Wagon train to lead National Pike Festival

May 15, 2009|By DAN DEARTH

CLEAR SPRING -- It didn't take long Friday for the grounds of the Plumb Grove mansion in Clear Spring to be transformed into a scene from the Old West.

Campers tied their horses to wagons and prepared to sleep under the stars in preparation for the 20th annual National Pike Festival.

"We just love to come together and have fun," said Hedgesville, W.Va., resident Joy Campbell, who has participated in the event for the last five years. "We have a really, really good time."

About 25 horse-drawn wagons and 150 people will participate in this year's festival, wagon master Norman Mason said. The wagon train will travel along U.S. 40 today and Sunday from Clear Spring to Boonsboro.


Mason said the procession is to make a brief stop today at 2 p.m. in Hagerstown City Park.

"I enjoy it," Mason said. "If I put you on that wagon, you'll be out there next year with a team of horses."

Mason said riders on horses will travel behind and to the front of the wagon train to help ensure that motorists drive at safe speeds.

People from as far as Pittsburgh and Findlay, Ohio, visited Plumb Grove on Friday to catch a glimpse of the festivities.

Findlay resident Robert Koontz said he was in town with his wife, Susan, to watch their daughter graduate today from Hagerstown Community College.

The Koontzes said they heard about the National Pike Festival while they were shopping at a country store and decided to stop by.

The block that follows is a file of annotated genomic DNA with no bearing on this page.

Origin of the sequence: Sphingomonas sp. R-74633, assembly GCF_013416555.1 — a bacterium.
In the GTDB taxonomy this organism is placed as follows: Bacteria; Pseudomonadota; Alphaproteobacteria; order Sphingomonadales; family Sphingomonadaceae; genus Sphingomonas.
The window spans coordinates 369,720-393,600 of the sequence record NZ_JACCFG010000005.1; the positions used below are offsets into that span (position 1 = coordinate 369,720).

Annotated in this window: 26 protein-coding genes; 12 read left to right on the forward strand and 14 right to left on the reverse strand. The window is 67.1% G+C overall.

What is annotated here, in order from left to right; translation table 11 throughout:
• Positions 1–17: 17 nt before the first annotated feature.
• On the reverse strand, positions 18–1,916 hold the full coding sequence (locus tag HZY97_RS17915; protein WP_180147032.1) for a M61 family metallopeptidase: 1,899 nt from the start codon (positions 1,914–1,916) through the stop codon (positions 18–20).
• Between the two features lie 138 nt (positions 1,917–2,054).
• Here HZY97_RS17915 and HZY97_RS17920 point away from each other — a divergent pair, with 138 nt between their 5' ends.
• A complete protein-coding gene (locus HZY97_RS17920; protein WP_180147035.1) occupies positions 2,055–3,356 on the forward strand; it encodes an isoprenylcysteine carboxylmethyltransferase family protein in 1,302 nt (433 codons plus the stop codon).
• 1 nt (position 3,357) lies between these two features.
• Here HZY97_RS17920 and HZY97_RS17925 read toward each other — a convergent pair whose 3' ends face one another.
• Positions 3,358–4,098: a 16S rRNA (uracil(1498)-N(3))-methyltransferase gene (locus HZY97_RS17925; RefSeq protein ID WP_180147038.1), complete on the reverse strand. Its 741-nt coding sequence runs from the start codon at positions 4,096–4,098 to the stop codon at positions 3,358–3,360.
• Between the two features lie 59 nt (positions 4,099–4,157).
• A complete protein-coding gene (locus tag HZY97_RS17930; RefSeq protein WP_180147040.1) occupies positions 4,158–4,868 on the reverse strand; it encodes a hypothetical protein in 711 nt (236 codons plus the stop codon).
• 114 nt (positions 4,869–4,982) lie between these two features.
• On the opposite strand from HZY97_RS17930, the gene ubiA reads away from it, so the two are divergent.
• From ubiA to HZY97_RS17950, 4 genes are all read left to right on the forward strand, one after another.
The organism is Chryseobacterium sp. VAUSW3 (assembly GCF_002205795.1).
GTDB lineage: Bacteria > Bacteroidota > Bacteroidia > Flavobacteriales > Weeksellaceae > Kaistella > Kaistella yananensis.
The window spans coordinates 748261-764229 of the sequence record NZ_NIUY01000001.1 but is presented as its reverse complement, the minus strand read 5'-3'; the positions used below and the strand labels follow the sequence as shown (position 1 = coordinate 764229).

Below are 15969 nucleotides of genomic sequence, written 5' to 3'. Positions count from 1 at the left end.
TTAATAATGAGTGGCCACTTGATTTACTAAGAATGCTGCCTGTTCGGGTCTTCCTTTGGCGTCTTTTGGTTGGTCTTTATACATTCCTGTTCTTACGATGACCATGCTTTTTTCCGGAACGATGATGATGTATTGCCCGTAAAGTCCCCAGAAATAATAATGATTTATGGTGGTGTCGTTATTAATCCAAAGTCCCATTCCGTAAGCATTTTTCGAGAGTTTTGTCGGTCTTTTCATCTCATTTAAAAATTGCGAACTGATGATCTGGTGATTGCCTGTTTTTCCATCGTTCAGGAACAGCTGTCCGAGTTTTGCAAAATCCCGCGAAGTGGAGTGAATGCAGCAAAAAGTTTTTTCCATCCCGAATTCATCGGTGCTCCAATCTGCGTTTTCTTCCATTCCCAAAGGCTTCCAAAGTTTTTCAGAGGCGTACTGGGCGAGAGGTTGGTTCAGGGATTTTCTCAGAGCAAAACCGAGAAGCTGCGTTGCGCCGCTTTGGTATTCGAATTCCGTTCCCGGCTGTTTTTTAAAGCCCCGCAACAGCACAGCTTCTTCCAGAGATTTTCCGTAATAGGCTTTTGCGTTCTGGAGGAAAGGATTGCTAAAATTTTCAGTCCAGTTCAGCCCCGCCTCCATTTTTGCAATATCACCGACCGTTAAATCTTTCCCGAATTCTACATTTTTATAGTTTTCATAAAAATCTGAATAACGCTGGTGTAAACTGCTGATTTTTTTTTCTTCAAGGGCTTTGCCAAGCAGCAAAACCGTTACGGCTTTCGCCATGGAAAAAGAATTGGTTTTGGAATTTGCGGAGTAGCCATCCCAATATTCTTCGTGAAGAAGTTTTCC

"They told us to come down here," Robert said. "It's interesting. We just like old antiques."

Robert said the atmosphere was of particular interest to him because his father used draft horses on the family farm.

"Change was not my father's style," Robert said. "We farmed with (the horses) until I was 10 years old. He finally bought a tractor."

Lillian McHugh of Pittsburgh said she and her sister, Clear Spring resident Elizabeth Boyer, attended Friday's events primarily to listen to a bluegrass band that was scheduled to play later that evening.

The sisters said it was interesting to watch the teamsters assemble the wagons.

"I like the horses," Lillian said. "(But) I wouldn't get on one."

Jamie Baker of Big Pool said he has participated in eight National Pike Festivals.

"It's like a family reunion," Baker said. "You haven't seen Route 40 until you're seeing it at 3 mph."

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